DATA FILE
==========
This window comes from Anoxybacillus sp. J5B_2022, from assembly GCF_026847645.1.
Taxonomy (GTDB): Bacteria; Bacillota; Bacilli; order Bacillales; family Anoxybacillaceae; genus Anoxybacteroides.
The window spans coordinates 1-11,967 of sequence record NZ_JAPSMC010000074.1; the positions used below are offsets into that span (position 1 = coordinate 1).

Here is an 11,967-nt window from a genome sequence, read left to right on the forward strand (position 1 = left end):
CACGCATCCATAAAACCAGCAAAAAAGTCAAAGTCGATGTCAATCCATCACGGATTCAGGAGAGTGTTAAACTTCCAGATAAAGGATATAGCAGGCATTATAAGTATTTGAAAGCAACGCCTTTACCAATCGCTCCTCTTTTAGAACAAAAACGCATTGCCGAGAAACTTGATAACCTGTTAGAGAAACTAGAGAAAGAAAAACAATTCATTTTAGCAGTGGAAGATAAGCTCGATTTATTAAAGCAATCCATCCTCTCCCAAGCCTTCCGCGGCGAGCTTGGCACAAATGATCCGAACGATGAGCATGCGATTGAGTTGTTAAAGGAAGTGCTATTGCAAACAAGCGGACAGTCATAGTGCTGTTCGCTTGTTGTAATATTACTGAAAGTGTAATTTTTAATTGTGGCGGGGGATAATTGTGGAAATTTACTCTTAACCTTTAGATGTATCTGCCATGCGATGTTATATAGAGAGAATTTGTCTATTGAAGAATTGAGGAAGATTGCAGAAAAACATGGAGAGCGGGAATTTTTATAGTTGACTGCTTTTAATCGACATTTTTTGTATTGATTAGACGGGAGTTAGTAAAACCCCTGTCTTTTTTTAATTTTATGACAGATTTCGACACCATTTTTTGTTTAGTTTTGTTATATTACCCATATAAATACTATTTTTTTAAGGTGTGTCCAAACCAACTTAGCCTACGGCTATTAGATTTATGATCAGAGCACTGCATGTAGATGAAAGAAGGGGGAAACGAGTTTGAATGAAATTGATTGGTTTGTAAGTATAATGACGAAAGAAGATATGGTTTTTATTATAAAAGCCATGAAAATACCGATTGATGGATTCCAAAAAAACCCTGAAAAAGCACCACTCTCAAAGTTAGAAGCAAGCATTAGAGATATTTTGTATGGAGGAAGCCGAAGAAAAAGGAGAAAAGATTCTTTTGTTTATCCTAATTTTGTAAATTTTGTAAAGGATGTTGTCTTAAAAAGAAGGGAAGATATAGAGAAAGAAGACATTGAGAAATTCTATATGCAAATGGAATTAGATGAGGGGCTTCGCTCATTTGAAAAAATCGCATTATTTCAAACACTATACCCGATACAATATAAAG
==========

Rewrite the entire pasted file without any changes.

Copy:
This window comes from Anoxybacillus sp. J5B_2022, from assembly GCF_026847645.1.
Taxonomy (GTDB): Bacteria; Bacillota; Bacilli; order Bacillales; family Anoxybacillaceae; genus Anoxybacteroides.
The window spans coordinates 1-11,967 of sequence record NZ_JAPSMC010000074.1; the positions used below are offsets into that span (position 1 = coordinate 1).

Here is an 11,967-nt window from a genome sequence, read left to right on the forward strand (position 1 = left end):
CACGCATCCATAAAACCAGCAAAAAAGTCAAAGTCGATGTCAATCCATCACGGATTCAGGAGAGTGTTAAACTTCCAGATAAAGGATATAGCAGGCATTATAAGTATTTGAAAGCAACGCCTTTACCAATCGCTCCTCTTTTAGAACAAAAACGCATTGCCGAGAAACTTGATAACCTGTTAGAGAAACTAGAGAAAGAAAAACAATTCATTTTAGCAGTGGAAGATAAGCTCGATTTATTAAAGCAATCCATCCTCTCCCAAGCCTTCCGCGGCGAGCTTGGCACAAATGATCCGAACGATGAGCATGCGATTGAGTTGTTAAAGGAAGTGCTATTGCAAACAAGCGGACAGTCATAGTGCTGTTCGCTTGTTGTAATATTACTGAAAGTGTAATTTTTAATTGTGGCGGGGGATAATTGTGGAAATTTACTCTTAACCTTTAGATGTATCTGCCATGCGATGTTATATAGAGAGAATTTGTCTATTGAAGAATTGAGGAAGATTGCAGAAAAACATGGAGAGCGGGAATTTTTATAGTTGACTGCTTTTAATCGACATTTTTTGTATTGATTAGACGGGAGTTAGTAAAACCCCTGTCTTTTTTTAATTTTATGACAGATTTCGACACCATTTTTTGTTTAGTTTTGTTATATTACCCATATAAATACTATTTTTTTAAGGTGTGTCCAAACCAACTTAGCCTACGGCTATTAGATTTATGATCAGAGCACTGCATGTAGATGAAAGAAGGGGGAAACGAGTTTGAATGAAATTGATTGGTTTGTAAGTATAATGACGAAAGAAGATATGGTTTTTATTATAAAAGCCATGAAAATACCGATTGATGGATTCCAAAAAAACCCTGAAAAAGCACCACTCTCAAAGTTAGAAGCAAGCATTAGAGATATTTTGTATGGAGGAAGCCGAAGAAAAAGGAGAAAAGATTCTTTTGTTTATCCTAATTTTGTAAATTTTGTAAAGGATGTTGTCTTAAAAAGAAGGGAAGATATAGAGAAAGAAGACATTGAGAAATTCTATATGCAAATGGAATTAGATGAGGGGCTTCGCTCATTTGAAAAAATCGCATTATTTCAAACACTATACCCGATACAATATAAAG